Currently, we're really trying to understand how we deepen learning. The last, I'd say 10 or 15 years with standards-based initiatives and evaluation initiatives, assessment, achievement, all of those parts of what it means to learn in school today created a widening of the curriculum, which had a cost and that's deeper learning. Really trying to emphasize creativity, problem solving, inquiry. Those transfer skills that we want to see are really hard to manage in the context of our current curriculum, at least locally.

We've been asking questions, how do we support these very important, whether we frame it from workforce needs, workers today, industry needs. Agile workers who are really confident and competent at solving problems, carrying out big plans, being collaborative, using feedback. How do we accomplish that in the context of a curriculum that has a very broad scope? Those are the biggest questions that we're answering currently within the context where I work.

It's exciting because we're developing skills frameworks to align to our standards based curriculum and really trying to emphasize problem solving, creativity, critical thinking, collaboration, and discourse. Really the discourse and the collaboration, really trying to emphasize the importance of equity and inclusion in that particular context to ensure that we are ready for this pluralistic society that's here.

Edie:

Do you feel good about the progress you're making in that direction as a team?

Kristin:

Yeah, teachers are excited about it. I think when I ask the question what do our learners need the most, the answer is almost always related to those transfer skills or those long-term skills or skills that we want all of our children to have when they finish school-

Edie:

As humans in the world.

Kristin:

Yeah, as humans. Whether it's kindness, I haven't mentioned kindness, but empathy is a part of what we're trying to achieve in that context of being more collaborative, being stronger at communication, and really communication across differences so that we're really ensuring that we have humans that really want to not just work together.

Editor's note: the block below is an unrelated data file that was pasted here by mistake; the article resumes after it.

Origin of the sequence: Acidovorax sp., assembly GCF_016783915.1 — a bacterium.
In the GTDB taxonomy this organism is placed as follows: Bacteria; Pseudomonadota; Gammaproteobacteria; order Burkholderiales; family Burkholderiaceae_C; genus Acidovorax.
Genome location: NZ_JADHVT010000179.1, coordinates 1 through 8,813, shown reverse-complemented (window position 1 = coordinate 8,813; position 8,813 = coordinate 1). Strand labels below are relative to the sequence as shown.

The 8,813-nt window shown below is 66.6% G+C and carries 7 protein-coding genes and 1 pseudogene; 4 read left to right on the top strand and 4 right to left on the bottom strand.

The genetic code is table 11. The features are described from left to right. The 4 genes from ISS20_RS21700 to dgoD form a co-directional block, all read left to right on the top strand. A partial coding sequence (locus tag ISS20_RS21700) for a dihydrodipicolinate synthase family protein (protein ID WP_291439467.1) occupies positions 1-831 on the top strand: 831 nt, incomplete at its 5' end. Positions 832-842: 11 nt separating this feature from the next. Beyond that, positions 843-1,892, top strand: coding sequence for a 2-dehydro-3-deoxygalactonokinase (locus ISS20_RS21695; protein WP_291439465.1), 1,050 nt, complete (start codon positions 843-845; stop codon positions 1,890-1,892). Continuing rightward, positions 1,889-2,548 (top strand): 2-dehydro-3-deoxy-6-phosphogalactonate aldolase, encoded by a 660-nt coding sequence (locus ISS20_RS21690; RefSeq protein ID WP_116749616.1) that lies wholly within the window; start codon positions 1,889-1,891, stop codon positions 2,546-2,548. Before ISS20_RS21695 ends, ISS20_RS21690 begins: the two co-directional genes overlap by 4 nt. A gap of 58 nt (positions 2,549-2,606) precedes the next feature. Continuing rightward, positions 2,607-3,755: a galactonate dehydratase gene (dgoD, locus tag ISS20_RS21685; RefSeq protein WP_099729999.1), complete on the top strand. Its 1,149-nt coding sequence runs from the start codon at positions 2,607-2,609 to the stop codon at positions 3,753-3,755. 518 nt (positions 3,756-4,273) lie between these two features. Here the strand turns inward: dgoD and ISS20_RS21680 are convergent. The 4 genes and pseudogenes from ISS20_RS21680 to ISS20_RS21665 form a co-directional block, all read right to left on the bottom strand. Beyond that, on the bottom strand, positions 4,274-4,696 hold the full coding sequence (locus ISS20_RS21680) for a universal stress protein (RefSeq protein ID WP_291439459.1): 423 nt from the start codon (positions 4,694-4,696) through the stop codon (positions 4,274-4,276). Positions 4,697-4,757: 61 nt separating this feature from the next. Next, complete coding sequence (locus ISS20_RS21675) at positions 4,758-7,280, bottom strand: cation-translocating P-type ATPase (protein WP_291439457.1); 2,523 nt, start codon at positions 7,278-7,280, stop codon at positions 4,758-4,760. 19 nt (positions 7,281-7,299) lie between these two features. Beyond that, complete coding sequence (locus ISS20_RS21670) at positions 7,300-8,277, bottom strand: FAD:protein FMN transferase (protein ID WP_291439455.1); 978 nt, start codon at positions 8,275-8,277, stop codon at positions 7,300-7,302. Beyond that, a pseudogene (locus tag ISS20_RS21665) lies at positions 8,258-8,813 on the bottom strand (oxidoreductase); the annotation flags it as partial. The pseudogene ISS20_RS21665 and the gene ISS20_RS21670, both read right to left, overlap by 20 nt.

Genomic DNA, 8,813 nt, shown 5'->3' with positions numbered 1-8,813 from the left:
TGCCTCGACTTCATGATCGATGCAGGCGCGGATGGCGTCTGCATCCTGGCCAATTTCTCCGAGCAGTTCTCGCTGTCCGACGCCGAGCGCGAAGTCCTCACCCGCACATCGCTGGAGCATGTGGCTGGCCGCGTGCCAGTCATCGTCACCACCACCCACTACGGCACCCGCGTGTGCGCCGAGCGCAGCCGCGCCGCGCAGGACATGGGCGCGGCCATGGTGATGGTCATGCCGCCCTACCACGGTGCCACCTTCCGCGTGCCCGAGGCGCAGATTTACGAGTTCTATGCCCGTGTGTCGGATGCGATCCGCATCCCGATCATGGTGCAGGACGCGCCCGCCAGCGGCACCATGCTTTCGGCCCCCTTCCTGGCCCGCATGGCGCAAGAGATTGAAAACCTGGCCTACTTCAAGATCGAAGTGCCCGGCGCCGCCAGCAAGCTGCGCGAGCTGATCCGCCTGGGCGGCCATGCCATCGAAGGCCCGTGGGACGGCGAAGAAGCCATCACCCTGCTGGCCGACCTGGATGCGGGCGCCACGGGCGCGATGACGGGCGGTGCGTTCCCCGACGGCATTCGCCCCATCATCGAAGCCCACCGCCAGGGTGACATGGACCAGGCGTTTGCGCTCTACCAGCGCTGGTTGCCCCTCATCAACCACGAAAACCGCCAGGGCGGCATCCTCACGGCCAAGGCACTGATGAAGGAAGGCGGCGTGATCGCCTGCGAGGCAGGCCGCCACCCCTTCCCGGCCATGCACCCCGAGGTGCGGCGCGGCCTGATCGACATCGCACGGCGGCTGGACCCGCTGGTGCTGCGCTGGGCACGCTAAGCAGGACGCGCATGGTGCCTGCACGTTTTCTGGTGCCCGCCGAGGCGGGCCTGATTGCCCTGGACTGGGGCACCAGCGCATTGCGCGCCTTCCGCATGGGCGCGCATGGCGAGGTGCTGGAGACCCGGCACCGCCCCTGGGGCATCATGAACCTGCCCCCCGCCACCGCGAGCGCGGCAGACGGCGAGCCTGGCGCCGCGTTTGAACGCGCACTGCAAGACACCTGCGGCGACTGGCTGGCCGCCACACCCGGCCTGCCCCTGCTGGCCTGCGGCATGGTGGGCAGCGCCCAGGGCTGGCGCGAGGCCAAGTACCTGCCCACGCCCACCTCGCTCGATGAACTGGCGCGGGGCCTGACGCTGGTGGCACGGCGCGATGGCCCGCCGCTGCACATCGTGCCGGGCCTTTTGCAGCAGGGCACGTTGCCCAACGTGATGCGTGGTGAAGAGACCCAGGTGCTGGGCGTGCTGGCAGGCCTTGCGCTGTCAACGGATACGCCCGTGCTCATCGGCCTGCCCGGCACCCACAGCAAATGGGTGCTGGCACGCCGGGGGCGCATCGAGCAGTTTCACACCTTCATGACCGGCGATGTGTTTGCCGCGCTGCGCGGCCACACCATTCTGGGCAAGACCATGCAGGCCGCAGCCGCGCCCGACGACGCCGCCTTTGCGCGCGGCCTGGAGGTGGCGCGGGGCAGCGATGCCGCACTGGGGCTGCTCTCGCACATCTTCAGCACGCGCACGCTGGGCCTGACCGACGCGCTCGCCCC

I mean, oftentimes in K-12 settings, we're thinking about that future goal of whether it's university as an intermediate step toward a career or just being good people. I know that sounds sort of, I don't know, maybe basic or just like... But empathy does matter and it is a big part of the frameworks that we're using to redesign some of the curriculum around these transfer skills that matter for work and life.

Edie:

Yeah, no, it doesn't sound basic and it's when you get into that, it's hard work when you get specific about it.

Kristin:

Yeah, because we can be, again, our structures demand that we focus on achievement and achievement is aligned to cognition. Great, that's our business. But when we really start to think about, no, what really matters for children, for learners, for people, we start to think about these other aspects of a well-rounded experience and becoming equipped for whatever it is a learner wants to do.

So that's what we're doing. It's exciting to me because I love curriculum. My curriculum brain is always very alive when I'm working with teachers.

Edie:

On fire.

Kristin:

Yeah, it's on fire when we're working with teachers and talking about, we're working on a project right now with social studies teachers, and we're really trying to understand where does historical inquiry fit, again, in a curriculum that has a lot of demands from the scope and the breadth of what learners need to know in social studies and where does historical inquiry fit? Asking that question is exciting for all of us because we know that that's what matters most is that inquiry skills transcend anything we can do in one particular class and one particular grade level.